As teenagers spend more time communicating from behind the screen — updating and keeping up with feeds from Facebook, Twitter, Instagram, and other social platforms, they have less time to reflect on their behavior or understand the impact of their continued reliance on their peers and the internet for guidance and identity.
As parents, we know this can be devastating for their personality development and grooming. However, for that we need to gain insights into their day-today lives, and hence a window into their social life in the digital world. The problem is that there is no direct way of accessing their online activity.
This is where android and iPhone spy software like Auto Forward come into play.
The Problem — Invasion of Privacy
No android and iPhone spy software can be installed remotely. This means that the software has to be personally installed on the smartphone. And given that teenagers are think of their smartphones as an extension of their selves, there is no way to find it untended and install the app.
This is where the problem arises: almost every teenager will consider installation of spy software as an invasion of their privacy. It is similar to saying “I do not trust you”, unless you have sat them down and shared your concerns and discussed the need for installing the software. There are primarily two ways you can do that: the harsh and easy way, and the hard but long way.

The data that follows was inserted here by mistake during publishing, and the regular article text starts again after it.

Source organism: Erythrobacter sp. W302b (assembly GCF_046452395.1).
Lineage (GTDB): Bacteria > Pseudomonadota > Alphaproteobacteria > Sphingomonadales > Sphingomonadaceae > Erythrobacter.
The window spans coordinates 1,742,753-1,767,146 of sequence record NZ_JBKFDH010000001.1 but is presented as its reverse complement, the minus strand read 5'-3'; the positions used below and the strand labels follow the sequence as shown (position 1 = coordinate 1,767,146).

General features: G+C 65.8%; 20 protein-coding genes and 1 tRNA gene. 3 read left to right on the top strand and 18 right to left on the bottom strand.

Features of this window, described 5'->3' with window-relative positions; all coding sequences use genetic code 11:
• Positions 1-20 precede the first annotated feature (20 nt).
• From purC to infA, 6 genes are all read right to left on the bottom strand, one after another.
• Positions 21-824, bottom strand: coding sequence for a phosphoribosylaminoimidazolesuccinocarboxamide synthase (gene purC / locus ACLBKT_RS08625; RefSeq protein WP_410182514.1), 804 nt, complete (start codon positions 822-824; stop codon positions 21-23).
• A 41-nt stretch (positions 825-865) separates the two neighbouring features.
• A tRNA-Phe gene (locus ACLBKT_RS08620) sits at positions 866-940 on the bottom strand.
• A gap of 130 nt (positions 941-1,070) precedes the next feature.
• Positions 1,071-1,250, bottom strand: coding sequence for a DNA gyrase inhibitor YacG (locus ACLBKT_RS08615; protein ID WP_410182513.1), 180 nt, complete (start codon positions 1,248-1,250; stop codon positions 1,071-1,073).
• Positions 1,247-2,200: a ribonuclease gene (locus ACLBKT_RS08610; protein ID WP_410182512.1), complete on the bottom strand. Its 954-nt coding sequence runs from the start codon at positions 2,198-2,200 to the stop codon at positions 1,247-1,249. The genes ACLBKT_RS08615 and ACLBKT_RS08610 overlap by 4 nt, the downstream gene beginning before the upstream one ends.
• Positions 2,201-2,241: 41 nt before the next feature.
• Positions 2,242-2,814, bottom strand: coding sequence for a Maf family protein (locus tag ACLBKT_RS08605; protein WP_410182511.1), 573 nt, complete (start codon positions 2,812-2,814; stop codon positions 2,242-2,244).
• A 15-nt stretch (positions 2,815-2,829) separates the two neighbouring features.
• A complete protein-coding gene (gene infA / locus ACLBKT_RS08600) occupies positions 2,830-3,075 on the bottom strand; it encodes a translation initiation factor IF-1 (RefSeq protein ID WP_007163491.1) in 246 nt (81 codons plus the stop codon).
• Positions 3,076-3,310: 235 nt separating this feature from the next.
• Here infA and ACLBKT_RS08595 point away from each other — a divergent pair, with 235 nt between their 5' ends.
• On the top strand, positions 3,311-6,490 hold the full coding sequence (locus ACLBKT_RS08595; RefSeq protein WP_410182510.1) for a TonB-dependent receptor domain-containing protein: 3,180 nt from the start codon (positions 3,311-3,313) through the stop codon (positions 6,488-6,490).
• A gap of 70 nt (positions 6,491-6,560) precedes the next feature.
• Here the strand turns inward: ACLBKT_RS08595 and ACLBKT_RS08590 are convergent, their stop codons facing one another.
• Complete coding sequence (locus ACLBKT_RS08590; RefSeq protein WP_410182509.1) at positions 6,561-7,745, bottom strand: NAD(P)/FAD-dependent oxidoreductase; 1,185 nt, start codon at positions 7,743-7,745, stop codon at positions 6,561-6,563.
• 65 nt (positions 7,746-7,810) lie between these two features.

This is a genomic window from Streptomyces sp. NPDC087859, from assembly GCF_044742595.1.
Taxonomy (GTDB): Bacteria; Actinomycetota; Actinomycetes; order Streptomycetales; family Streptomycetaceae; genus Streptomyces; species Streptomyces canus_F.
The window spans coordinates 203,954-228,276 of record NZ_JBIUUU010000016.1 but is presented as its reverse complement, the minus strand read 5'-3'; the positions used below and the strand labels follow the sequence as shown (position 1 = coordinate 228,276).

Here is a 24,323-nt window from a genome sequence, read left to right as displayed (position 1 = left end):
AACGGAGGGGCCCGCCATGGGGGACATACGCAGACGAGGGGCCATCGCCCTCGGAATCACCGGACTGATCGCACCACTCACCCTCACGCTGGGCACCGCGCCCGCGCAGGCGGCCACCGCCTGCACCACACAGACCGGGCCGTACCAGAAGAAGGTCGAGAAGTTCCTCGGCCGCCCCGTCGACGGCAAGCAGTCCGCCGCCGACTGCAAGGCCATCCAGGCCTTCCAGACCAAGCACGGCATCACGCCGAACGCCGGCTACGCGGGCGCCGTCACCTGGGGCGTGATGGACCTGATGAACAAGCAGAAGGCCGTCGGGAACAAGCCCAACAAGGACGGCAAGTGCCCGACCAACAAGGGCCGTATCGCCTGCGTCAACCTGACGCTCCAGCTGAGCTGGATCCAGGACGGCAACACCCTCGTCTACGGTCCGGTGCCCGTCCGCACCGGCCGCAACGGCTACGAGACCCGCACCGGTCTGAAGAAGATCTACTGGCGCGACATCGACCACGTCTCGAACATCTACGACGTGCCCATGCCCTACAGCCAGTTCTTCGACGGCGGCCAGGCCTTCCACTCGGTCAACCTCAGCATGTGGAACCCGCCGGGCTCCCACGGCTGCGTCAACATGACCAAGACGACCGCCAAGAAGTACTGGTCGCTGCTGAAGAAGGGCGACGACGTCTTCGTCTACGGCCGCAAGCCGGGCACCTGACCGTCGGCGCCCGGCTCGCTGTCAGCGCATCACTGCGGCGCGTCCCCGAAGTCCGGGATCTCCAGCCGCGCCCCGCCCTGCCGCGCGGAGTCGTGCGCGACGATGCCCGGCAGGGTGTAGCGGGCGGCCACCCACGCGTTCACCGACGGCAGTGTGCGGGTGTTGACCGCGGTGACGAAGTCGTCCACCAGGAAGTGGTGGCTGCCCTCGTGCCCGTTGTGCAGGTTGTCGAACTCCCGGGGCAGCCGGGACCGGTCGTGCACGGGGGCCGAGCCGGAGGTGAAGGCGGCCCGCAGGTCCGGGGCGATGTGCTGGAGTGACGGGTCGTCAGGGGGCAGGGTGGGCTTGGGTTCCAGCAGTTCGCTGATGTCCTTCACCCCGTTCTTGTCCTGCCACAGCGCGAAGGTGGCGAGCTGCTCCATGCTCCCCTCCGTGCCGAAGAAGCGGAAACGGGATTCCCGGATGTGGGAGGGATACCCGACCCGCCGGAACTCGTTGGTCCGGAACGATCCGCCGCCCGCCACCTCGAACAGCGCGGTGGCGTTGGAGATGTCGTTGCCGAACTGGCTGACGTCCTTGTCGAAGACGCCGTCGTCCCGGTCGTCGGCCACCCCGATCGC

Method #1 — Under the Umbrella
You might have had to ground your teenagers by now. This method is similar to that. You simply remind your teenagers who’s boss i.e. who has been paying the bills, who owns the house, who’s legal responsibility they are, and under whose roof (umbrella) they are enjoying all the activities that they have been enjoying so far.
You simply inform them that this is the way it has to be done, that it is for their own good, and that you want know how they are using the internet so that you may guide them.
Method #2 — Building a Relationship
This is about establishing, nurturing, and sustaining an open communication channel between you and your teenagers. It will not happen over a week or a month even. You have to sit them down and discuss stories you may heard about other kids and what your teens think of it, and not installing a spy software.
You have to engage them in a discussion and slowly guide them to a conclusion about cyber bullying, scams and frauds, how at times peer pressure can be harmful, your concern for their safety, and how you hope to be more involved. To dim the backlash, you can agree upon a schedule where they can share their day-to-day experiences and under what circumstances you will check their activity (health, and certain attitude and behaviors).
Groom your teens by keeping track of their online activity (even the one they have deleted) by installing robust Android and iPhone spy software.